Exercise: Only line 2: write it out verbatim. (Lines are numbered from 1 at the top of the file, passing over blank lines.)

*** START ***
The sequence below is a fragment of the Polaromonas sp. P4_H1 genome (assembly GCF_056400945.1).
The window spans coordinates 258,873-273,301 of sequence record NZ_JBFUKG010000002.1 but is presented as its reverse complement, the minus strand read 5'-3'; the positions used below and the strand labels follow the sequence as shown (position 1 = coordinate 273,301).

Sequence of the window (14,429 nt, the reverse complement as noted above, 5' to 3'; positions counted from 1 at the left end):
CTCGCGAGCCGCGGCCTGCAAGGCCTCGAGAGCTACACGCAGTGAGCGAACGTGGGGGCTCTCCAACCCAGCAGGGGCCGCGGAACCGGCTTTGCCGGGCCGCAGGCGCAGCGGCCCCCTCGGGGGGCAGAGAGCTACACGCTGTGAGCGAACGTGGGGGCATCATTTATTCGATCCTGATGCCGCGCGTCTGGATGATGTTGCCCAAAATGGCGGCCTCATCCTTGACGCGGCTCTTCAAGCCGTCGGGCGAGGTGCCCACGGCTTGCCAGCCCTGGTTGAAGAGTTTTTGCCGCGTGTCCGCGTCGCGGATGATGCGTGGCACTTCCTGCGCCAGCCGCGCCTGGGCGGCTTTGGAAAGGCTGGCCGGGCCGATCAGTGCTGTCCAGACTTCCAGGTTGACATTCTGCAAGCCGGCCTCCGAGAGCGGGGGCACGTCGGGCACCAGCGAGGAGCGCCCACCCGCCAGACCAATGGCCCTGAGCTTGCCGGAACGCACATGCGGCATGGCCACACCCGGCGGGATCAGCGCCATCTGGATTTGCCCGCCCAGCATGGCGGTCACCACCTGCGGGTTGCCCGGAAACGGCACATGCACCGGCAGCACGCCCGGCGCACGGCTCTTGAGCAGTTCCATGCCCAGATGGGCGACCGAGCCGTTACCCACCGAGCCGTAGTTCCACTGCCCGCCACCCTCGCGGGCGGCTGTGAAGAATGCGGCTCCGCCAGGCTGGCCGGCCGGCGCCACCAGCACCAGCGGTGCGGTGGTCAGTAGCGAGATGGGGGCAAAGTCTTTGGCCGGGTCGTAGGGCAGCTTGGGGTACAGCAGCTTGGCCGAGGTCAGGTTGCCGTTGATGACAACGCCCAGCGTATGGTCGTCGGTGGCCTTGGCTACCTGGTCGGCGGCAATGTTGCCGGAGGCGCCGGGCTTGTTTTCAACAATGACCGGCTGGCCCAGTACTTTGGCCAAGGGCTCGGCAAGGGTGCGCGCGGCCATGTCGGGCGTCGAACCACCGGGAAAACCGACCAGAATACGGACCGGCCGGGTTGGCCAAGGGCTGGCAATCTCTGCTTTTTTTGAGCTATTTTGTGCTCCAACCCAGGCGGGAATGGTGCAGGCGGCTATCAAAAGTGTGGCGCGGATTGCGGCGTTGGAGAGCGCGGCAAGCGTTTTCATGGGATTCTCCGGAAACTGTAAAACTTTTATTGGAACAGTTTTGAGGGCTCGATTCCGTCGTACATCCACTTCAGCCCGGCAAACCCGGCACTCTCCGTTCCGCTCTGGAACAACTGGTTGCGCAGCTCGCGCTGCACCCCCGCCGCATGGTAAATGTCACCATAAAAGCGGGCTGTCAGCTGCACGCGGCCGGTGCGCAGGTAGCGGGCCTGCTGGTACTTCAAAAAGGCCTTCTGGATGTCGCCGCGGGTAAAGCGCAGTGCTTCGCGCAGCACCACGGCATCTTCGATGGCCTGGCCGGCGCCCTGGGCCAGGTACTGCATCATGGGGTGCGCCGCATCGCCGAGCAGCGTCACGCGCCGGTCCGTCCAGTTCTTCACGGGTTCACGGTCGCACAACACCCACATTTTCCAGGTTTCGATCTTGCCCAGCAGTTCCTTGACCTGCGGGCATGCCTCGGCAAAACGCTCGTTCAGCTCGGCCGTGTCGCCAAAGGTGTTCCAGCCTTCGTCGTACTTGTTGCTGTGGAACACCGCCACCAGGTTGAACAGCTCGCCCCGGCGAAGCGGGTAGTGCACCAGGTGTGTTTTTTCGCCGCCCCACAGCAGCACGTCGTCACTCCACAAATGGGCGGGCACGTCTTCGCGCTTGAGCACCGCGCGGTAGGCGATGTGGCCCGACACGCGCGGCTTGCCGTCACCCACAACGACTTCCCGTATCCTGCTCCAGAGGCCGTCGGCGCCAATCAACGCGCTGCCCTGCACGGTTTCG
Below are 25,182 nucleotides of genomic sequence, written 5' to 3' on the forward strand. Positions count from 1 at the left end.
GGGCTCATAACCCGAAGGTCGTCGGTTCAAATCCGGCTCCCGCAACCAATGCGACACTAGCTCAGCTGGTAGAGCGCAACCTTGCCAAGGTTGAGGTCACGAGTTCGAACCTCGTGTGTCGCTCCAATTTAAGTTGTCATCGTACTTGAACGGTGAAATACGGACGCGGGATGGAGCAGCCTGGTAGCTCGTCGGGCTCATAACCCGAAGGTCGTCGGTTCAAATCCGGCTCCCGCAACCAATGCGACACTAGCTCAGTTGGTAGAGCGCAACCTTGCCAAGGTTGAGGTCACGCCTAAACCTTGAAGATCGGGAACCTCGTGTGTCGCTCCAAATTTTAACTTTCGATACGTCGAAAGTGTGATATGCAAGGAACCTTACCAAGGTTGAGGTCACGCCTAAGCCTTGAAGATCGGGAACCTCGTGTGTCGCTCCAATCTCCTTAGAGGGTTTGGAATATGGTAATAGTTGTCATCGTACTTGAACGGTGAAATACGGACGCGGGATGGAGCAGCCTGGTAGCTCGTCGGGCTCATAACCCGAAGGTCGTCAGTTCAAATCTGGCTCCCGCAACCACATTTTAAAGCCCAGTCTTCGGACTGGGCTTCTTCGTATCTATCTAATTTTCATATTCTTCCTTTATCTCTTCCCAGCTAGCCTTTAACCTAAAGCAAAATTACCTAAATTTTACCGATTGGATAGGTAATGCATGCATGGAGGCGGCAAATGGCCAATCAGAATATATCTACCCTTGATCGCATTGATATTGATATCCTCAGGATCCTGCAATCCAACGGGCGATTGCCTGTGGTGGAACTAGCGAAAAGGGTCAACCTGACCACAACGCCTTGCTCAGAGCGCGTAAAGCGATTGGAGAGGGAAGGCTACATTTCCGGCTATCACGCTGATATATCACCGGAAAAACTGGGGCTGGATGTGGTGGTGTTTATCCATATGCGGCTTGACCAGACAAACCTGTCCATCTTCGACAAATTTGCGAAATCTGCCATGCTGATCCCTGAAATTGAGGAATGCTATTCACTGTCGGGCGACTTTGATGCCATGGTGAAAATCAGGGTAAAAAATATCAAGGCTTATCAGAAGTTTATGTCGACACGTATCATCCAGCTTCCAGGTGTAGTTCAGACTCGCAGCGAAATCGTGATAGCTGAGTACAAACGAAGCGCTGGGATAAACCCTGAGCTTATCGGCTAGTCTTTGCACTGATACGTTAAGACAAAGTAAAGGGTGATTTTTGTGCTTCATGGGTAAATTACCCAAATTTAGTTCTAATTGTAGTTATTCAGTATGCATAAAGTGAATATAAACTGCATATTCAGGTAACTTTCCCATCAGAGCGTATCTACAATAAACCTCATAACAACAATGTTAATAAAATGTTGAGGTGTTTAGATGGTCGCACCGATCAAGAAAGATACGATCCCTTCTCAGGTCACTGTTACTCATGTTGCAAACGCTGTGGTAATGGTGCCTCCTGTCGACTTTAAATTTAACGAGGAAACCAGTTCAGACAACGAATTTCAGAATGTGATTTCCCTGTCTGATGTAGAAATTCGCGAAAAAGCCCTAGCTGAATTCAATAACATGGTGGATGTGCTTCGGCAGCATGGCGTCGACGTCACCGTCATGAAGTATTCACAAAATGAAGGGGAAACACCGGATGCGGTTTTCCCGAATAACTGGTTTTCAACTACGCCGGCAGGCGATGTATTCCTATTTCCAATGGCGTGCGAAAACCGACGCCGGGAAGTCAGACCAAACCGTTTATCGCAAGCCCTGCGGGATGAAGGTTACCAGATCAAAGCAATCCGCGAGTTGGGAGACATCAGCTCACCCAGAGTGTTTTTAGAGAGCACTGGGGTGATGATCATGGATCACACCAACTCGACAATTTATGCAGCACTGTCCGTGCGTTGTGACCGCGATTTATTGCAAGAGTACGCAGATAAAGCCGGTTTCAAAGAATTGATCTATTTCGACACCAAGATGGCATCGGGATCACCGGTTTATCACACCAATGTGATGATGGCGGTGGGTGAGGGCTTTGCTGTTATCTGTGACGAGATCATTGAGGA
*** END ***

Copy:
The window spans coordinates 258,873-273,301 of sequence record NZ_JBFUKG010000002.1 but is presented as its reverse complement, the minus strand read 5'-3'; the positions used below and the strand labels follow the sequence as shown (position 1 = coordinate 273,301).